Also of interest to the finance panel: The current shared services agreements between Williamstown, Lanesborough and Mount Greylock, who share a central office under the "Tri-District" umbrella, save local taxpayers about $400,000. The problem is that the Tri-District is cumbersome, inefficient and a deterrent to attracting qualified administrators, Bergeron said.
"By saving all the money and creating all the pathways for communication between the districts, we created a governance complexity that is challenging," he said. "I haven't spoken to a past superintendent or a superintendent in another part of the state who thinks we have a desirable job for a superintendent to thrive in."
Bergeron was joined in the Board of Selectmen's meeting room by Tri-District interim Superintendent Kimberley Grady and Lanesborough School Committee Chairwoman Regina Dilego. All three school committees in the Tri-District have endorsed regional expansion, and the Williamstown Fin Comm added its support on Wednesday.
The Fin Comm took no position on the Fire District proposal, although a key member of the panel expressed his support.
The committee heard a short presentation from John Notsley, the chairman of the three-person Prudential Committee that oversees the Fire District, a separate taxing authority apart from town government.
Voters in the district will be asked at next Tuesday's special meeting to approve the $400,000 purchase of the so-called Lehovec property on Main Street (Route 2) next to the new Aubuchon Hardware.
It is the same property that the voters twice were asked to acquire in 2013. At two separate special Fire District meetings, the majority of voters favored acquisition, but the vote feel short of the two-thirds majority needed for passage.
Fin Comm member Dan Gendron Wednesday said he was vehemently against the proposal four years ago but supports it now.
A couple of things have changed since then. The Fire District and town tried but failed to find a property that would work for a joint fire-police public safety building, an approach encouraged by Gendron and others at the time. And the Lehovec site seems less attractive now that the town's Zoning Board of Appeals has denied the special permits sought by a prospective hotelier.
"It's not the loss of [current property] tax revenue that concerned me," Gendron said Wednesday. "It's that we don't have a lot of property in the town that is zoned commercial. It's the lost opportunity to get a business on the site that would be more valuable.
"That said, I do want to say that I'll support this [on Tuesday]."
Like the town's plan to acquire the Turner House site, the Prudential Committee will ask to purchase the Lehovec property from its free cash and stabilization funds, which are more than adequate to cover the cost. Therefore, if voters OK the purchase on Tuesday, there would be no immediate impact to the Fire District share of the property tax bill.
Notsley said the district is a couple of years away from having a proposal to seek bonding for construction on the site and that that his committee is committed to working with the town and its Finance Committee to discuss funding.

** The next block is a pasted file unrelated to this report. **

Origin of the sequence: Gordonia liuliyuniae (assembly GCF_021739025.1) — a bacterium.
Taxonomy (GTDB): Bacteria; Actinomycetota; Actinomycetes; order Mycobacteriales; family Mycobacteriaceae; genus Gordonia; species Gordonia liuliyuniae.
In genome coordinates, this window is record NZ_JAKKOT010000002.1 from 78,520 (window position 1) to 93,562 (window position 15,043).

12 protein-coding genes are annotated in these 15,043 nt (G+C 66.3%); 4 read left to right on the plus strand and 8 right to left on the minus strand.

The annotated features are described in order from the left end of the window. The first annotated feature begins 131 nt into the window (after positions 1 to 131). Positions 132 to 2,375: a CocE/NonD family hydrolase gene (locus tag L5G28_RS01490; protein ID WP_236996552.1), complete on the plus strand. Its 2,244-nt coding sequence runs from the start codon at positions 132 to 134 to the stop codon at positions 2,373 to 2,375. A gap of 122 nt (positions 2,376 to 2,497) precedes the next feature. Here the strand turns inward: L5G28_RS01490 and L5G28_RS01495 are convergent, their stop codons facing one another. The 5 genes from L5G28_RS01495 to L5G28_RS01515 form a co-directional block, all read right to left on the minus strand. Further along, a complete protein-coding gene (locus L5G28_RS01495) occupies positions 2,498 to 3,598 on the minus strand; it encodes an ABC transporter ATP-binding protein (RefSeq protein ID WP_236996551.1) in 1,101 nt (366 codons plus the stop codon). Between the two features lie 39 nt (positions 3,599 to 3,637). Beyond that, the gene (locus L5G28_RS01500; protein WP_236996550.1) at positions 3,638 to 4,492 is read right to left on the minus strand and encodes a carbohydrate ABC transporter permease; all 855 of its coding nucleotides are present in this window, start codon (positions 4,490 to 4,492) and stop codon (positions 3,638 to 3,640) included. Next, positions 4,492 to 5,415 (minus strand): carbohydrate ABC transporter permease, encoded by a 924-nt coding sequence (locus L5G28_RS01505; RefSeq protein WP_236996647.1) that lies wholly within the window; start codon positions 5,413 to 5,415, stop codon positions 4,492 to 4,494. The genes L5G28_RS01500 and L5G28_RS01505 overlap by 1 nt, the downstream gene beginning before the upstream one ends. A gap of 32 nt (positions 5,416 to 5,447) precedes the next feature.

In 2013, the district had a rough estimate of $9 million for the cost of the project.
Since the Fire District and town finances are separate and each sets its own tax rate, the Finance Committee has no official role in the process and declined to take a vote one way or the other on the matter. But no one on the panel expressed any objection on Wednesday.
Fin Comm member Elaine Neely went so far as to note that Gendron's concern about the loss of potential commercial property should be alleviated by the fact that current fire station on Water Street would be put on the market if and when the district moves its operation to Main Street.
In other business on Wednesday, the Fin Comm elected Elisabeth Goodman as its chair, replacing Michael Sussman, who continues on the panel.
The Board of Selectmen on Monday is scheduled to set the warrant for the Nov. 14 special town meeting, which will include the school regionalization question, the Turner House acquisition and several proposed zoning bylaw amendments.
The most recent draft of the proposed regional agreement and more background from school officials is available on the Tri-District website here.
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Residents repudiate neighborhood's racially restrictive origins in a commitment to inclusion.
In July of 2020, residents of the Williamstown neighborhood comprising Berkshire Drive, Colonial Avenue and Orchard Lane came together to address, in a united way, the racially restrictive covenant which was filed on the land records by the subdivision founder in 1939, and subsequently referenced in many of their property deeds. Though the racially restrictive clause had been deemed legally unenforceable (1948 Supreme Court Shelley vs. Kraemer), unlawful (Civil Rights Act of 1968 ), and void (1969 Massachusetts General Laws), a range of voices expressed the ongoing pain caused by the presence of the covenant.
To acknowledge and directly confront this racist history, its associated harm, and continued impact, and to clearly express this neighborhood's commitment to inclusion, both now and in the future, the neighborhood has taken the following actions: